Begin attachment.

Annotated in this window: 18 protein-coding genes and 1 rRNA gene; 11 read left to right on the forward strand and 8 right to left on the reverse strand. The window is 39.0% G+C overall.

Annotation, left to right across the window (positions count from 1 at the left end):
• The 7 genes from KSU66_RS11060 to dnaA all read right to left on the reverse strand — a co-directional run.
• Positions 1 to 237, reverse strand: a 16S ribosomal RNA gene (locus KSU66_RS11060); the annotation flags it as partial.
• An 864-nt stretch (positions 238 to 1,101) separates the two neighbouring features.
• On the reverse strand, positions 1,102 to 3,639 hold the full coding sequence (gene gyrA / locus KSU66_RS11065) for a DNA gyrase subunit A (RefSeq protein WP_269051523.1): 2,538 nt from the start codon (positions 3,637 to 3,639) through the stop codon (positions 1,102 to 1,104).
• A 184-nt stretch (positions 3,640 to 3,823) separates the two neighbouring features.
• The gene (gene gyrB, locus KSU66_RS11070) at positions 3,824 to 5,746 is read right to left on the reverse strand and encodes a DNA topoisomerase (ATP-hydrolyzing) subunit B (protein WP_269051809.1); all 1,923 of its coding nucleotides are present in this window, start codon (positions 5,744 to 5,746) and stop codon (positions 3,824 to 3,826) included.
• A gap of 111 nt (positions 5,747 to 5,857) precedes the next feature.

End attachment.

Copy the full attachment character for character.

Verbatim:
Annotated in this window: 18 protein-coding genes and 1 rRNA gene; 11 read left to right on the forward strand and 8 right to left on the reverse strand. The window is 39.0% G+C overall.

Annotation, left to right across the window (positions count from 1 at the left end):
• The 7 genes from KSU66_RS11060 to dnaA all read right to left on the reverse strand — a co-directional run.
• Positions 1 to 237, reverse strand: a 16S ribosomal RNA gene (locus KSU66_RS11060); the annotation flags it as partial.
• An 864-nt stretch (positions 238 to 1,101) separates the two neighbouring features.
• On the reverse strand, positions 1,102 to 3,639 hold the full coding sequence (gene gyrA / locus KSU66_RS11065) for a DNA gyrase subunit A (RefSeq protein WP_269051523.1): 2,538 nt from the start codon (positions 3,637 to 3,639) through the stop codon (positions 1,102 to 1,104).
• A 184-nt stretch (positions 3,640 to 3,823) separates the two neighbouring features.
• The gene (gene gyrB, locus KSU66_RS11070) at positions 3,824 to 5,746 is read right to left on the reverse strand and encodes a DNA topoisomerase (ATP-hydrolyzing) subunit B (protein WP_269051809.1); all 1,923 of its coding nucleotides are present in this window, start codon (positions 5,744 to 5,746) and stop codon (positions 3,824 to 3,826) included.
• A gap of 111 nt (positions 5,747 to 5,857) precedes the next feature.